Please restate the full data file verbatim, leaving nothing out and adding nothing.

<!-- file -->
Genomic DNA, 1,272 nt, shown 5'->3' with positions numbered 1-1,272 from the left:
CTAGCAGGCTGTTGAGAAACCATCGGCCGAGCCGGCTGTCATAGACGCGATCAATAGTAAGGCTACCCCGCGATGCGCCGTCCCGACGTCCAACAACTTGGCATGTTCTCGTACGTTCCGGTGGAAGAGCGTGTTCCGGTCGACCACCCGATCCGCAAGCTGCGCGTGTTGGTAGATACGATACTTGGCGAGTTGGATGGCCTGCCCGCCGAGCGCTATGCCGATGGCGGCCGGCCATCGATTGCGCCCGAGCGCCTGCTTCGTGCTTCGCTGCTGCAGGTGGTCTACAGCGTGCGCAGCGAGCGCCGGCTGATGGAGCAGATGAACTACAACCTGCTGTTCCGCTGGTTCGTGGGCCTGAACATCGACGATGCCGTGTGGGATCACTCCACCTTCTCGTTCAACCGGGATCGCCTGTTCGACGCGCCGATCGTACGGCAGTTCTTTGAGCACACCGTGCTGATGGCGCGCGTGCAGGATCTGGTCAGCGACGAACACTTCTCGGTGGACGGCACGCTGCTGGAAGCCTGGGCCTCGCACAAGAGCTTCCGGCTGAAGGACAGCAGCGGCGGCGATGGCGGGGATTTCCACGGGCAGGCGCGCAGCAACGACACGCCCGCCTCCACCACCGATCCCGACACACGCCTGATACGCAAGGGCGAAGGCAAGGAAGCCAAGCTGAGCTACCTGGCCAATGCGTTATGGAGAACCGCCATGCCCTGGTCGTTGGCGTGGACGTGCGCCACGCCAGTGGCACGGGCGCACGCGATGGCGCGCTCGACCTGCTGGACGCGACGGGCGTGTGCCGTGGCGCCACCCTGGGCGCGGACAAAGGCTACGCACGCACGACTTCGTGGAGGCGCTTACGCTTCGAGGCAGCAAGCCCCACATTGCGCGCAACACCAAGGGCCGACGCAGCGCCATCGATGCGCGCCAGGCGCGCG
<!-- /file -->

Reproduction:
Genomic DNA, 1,272 nt, shown 5'->3' with positions numbered 1-1,272 from the left:
CTAGCAGGCTGTTGAGAAACCATCGGCCGAGCCGGCTGTCATAGACGCGATCAATAGTAAGGCTACCCCGCGATGCGCCGTCCCGACGTCCAACAACTTGGCATGTTCTCGTACGTTCCGGTGGAAGAGCGTGTTCCGGTCGACCACCCGATCCGCAAGCTGCGCGTGTTGGTAGATACGATACTTGGCGAGTTGGATGGCCTGCCCGCCGAGCGCTATGCCGATGGCGGCCGGCCATCGATTGCGCCCGAGCGCCTGCTTCGTGCTTCGCTGCTGCAGGTGGTCTACAGCGTGCGCAGCGAGCGCCGGCTGATGGAGCAGATGAACTACAACCTGCTGTTCCGCTGGTTCGTGGGCCTGAACATCGACGATGCCGTGTGGGATCACTCCACCTTCTCGTTCAACCGGGATCGCCTGTTCGACGCGCCGATCGTACGGCAGTTCTTTGAGCACACCGTGCTGATGGCGCGCGTGCAGGATCTGGTCAGCGACGAACACTTCTCGGTGGACGGCACGCTGCTGGAAGCCTGGGCCTCGCACAAGAGCTTCCGGCTGAAGGACAGCAGCGGCGGCGATGGCGGGGATTTCCACGGGCAGGCGCGCAGCAACGACACGCCCGCCTCCACCACCGATCCCGACACACGCCTGATACGCAAGGGCGAAGGCAAGGAAGCCAAGCTGAGCTACCTGGCCAATGCGTTATGGAGAACCGCCATGCCCTGGTCGTTGGCGTGGACGTGCGCCACGCCAGTGGCACGGGCGCACGCGATGGCGCGCTCGACCTGCTGGACGCGACGGGCGTGTGCCGTGGCGCCACCCTGGGCGCGGACAAAGGCTACGCACGCACGACTTCGTGGAGGCGCTTACGCTTCGAGGCAGCAAGCCCCACATTGCGCGCAACACCAAGGGCCGACGCAGCGCCATCGATGCGCGCCAGGCGCGCG